In October 1773 Deane was appointed to the Royal Oak, depicted here in the centre of the painting at the Fleet Review earlier that year.

Continuing in employment through the years of peace, Deane joined the frigate Stag 32 on 26 July 1769 which was coppering at Chatham, and which was brought back into service to carry the commissioners appointed by the East India Company out to India. At the turn of the month she put down to Blackstakes to complete her stores, and she then went around to Deal before departing on 17 September for Portsmouth to embark the notables for the East Indies, and to also take on board the broad pennant of Commodore Sir John Lindsay, to whom Deane became flag captain. Sailing at the end of September, she arrived at Bombay on 9 May 1770 and was soon dispatched by Lindsay on an expedition up the Persian Gulf. The Stag eventually returned to Portsmouth from Madras with Commodore Lindsay at the end of March 1772 and was paid off at Chatham on 25 April.

Deane was next appointed to the Royal Oak 74 on 15 October 1773, and even though she received urgent orders to sail for Boston in March 1774, these instructions were evidently countermanded, for it appears that she remained at Spithead into the summer and autumn. On 5 December she was off Portsmouth attempting to come into the harbour against adverse winds, and in February 1775 she came out of dock to take up her duties as a guardship at that port. Evidently her crew were more interested in fisticuffs than in the mundane duties of a guardship, for at about this time it was reported that they had engaged in several brutal battles with men from the recently returned Warwick 50, Captain Henry Lloyd. On 18 June Commodore Sir Peter Parker raised his broad pennant aboard the Royal Oak at Spithead, and she sailed later that afternoon with a squadron on a cruise, prior to returning on 23 July. Deane eventually left the Royal Oak in November 1775.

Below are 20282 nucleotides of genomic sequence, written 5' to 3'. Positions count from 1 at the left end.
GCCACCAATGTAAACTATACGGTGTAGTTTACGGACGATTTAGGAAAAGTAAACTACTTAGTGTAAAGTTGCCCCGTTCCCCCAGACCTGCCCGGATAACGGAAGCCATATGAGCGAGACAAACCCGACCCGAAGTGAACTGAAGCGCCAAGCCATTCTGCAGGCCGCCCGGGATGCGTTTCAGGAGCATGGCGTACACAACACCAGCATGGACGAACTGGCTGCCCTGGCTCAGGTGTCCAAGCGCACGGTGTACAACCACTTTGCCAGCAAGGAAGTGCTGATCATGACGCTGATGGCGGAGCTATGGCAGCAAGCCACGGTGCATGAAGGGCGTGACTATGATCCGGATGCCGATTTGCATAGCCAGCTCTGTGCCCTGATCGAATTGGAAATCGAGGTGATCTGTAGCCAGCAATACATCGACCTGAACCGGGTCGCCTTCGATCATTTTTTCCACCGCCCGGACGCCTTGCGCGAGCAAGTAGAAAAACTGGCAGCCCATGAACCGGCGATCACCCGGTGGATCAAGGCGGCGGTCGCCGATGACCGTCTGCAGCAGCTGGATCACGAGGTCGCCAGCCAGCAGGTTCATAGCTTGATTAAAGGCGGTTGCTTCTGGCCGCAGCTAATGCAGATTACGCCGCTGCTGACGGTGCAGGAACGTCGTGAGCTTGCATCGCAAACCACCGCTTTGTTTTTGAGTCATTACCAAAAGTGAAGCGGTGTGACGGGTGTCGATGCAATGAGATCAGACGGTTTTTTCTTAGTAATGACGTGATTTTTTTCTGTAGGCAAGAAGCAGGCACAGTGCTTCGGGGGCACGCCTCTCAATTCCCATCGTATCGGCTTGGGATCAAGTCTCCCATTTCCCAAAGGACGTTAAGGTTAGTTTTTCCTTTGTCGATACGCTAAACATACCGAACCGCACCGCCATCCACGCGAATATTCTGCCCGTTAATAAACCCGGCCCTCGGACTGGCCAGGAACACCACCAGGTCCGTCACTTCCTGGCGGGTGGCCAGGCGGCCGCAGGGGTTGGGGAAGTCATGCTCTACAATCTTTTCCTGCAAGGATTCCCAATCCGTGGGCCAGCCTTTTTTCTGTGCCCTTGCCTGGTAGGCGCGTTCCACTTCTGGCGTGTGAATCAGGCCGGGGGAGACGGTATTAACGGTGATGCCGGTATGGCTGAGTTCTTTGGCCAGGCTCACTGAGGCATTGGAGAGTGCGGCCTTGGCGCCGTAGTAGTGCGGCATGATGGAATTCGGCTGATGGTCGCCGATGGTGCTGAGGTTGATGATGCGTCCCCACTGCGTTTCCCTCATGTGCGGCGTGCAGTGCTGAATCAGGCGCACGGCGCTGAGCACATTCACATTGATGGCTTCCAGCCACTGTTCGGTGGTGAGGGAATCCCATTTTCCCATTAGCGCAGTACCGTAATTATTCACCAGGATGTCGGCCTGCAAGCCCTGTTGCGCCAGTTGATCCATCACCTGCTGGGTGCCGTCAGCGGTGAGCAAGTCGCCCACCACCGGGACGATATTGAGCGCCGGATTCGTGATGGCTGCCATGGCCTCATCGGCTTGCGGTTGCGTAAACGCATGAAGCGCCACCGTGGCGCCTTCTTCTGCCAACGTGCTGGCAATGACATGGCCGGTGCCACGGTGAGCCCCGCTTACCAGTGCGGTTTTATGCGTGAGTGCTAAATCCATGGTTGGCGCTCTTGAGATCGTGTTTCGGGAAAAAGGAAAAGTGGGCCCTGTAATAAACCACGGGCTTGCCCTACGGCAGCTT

On 19 September 1777 he was appointed to the newly commissioned Ruby 64 which was fitting out at Woolwich, and which joined the fleet at Portsmouth from the Downs on 12 May 1778. Sailing with a convoy for Jamaica on 24 May, she arrived at Port Royal on 28 August, and upon being placed in command of a small squadron by the commander-in-chief, the promoted Rear-Admiral Sir Peter Parker, Deane was sent to Cap François to seek retaliation on the enemy for their capture of the frigate Minerva 32, Captain John Stott, on the previous 22 August. Surviving a dreadful storm a week later, his force comprising the Ruby, Bristol 50, Captain Tobias Caulfield, Niger 32, Captain Robert Lambert, and Lowestoffe 32, Captain William Locker, was, much to his surprise, superior to that of the French. This ascendancy allowed him to intercept an incoming French convoy off Cap François towards the end of September from which he captured fourteen storeships, and later reports claimed that at least another two dozen prizes were taken by the squadron over two cruises, much to their profit. Unfortunately, two French frigates, identified by Deane as the Charmante 32 and Concorde 32, escaped their clutches by seeking protection under the guns of a fort.